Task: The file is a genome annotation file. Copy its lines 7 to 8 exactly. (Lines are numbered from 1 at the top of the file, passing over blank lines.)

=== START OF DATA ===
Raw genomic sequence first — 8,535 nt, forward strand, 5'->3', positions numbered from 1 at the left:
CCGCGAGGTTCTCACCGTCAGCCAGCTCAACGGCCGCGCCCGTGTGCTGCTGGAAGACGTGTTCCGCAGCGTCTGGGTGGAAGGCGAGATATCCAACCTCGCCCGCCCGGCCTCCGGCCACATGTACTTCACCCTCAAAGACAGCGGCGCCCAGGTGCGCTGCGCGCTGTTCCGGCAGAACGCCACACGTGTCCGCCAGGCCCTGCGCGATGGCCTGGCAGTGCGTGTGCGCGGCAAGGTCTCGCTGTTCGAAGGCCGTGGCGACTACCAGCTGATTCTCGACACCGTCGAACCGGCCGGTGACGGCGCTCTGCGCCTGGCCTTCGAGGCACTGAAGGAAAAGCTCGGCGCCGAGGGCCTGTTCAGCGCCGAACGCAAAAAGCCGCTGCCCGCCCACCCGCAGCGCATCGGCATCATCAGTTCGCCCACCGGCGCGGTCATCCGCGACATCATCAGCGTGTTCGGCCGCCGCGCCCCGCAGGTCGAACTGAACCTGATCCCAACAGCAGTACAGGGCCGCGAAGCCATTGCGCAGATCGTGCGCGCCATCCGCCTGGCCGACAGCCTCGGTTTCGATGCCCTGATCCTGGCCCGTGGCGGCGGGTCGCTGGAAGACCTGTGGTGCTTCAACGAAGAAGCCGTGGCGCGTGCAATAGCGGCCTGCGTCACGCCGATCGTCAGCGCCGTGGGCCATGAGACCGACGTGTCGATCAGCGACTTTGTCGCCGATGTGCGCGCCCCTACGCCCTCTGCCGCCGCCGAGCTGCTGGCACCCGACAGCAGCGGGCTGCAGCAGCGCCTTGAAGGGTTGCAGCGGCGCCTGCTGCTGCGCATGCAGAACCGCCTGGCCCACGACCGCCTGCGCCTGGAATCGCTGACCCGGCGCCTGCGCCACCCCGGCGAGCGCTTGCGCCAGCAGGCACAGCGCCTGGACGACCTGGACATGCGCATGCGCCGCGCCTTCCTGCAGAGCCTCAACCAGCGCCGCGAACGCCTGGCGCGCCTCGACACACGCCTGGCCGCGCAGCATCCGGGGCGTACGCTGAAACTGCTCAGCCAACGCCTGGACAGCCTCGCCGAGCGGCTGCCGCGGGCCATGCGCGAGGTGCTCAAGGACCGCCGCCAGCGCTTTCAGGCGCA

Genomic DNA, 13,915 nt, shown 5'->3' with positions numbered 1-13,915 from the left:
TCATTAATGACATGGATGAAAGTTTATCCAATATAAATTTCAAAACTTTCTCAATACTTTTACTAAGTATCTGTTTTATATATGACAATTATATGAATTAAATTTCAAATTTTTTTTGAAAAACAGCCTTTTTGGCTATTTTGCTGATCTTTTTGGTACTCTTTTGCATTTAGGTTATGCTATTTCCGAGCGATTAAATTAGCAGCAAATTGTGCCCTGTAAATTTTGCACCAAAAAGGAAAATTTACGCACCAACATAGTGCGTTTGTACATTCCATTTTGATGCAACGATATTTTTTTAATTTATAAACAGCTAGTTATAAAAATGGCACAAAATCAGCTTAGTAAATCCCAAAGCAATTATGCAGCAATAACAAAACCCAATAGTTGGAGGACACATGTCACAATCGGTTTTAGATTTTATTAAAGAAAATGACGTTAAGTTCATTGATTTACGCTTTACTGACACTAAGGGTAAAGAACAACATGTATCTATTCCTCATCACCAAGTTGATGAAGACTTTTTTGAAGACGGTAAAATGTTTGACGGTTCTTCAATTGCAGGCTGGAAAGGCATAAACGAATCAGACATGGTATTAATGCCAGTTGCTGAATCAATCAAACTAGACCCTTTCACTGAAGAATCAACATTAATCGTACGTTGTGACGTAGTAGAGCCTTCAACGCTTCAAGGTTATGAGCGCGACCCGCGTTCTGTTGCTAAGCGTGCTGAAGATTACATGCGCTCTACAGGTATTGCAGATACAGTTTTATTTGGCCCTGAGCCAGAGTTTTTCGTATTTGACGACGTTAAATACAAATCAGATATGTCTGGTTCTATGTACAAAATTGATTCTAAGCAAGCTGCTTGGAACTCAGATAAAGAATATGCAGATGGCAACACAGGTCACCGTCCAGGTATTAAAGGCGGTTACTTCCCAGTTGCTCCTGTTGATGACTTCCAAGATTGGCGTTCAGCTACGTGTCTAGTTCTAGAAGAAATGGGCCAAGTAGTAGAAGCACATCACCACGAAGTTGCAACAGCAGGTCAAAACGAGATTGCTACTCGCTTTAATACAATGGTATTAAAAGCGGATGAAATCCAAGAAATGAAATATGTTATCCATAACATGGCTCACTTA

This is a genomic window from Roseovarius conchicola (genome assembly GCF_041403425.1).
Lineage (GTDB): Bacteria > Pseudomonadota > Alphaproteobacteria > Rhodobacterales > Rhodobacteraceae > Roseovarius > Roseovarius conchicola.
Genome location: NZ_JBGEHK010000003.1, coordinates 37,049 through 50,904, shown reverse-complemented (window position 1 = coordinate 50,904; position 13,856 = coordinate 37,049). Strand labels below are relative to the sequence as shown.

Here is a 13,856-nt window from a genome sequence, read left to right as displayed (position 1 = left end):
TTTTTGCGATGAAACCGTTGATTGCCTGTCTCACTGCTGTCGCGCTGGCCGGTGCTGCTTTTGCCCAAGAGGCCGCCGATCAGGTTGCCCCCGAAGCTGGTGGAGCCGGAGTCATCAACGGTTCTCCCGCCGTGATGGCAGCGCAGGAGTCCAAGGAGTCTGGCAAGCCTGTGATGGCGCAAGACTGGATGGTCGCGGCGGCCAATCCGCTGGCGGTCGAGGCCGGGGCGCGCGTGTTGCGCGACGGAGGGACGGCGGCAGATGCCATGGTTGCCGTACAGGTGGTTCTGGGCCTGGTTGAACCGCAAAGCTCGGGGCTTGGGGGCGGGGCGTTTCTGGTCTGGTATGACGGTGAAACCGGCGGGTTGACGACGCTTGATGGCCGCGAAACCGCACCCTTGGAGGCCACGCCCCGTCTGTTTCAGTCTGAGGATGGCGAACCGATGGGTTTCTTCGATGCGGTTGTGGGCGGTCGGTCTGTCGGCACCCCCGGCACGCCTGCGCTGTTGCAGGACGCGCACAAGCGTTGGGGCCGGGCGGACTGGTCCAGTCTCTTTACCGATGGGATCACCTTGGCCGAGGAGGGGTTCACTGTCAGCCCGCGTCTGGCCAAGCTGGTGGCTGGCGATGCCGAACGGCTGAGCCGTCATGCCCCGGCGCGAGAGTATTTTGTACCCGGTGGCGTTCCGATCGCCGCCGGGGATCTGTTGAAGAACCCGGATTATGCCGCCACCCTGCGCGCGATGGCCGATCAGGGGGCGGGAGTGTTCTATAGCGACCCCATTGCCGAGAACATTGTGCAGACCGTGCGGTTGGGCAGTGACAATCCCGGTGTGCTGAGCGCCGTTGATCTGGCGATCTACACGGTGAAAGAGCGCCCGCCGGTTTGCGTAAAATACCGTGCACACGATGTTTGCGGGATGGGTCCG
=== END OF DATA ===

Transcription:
Genome location: NZ_JBGEHK010000003.1, coordinates 37,049 through 50,904, shown reverse-complemented (window position 1 = coordinate 50,904; position 13,856 = coordinate 37,049). Strand labels below are relative to the sequence as shown.

Here is a 13,856-nt window from a genome sequence, read left to right as displayed (position 1 = left end):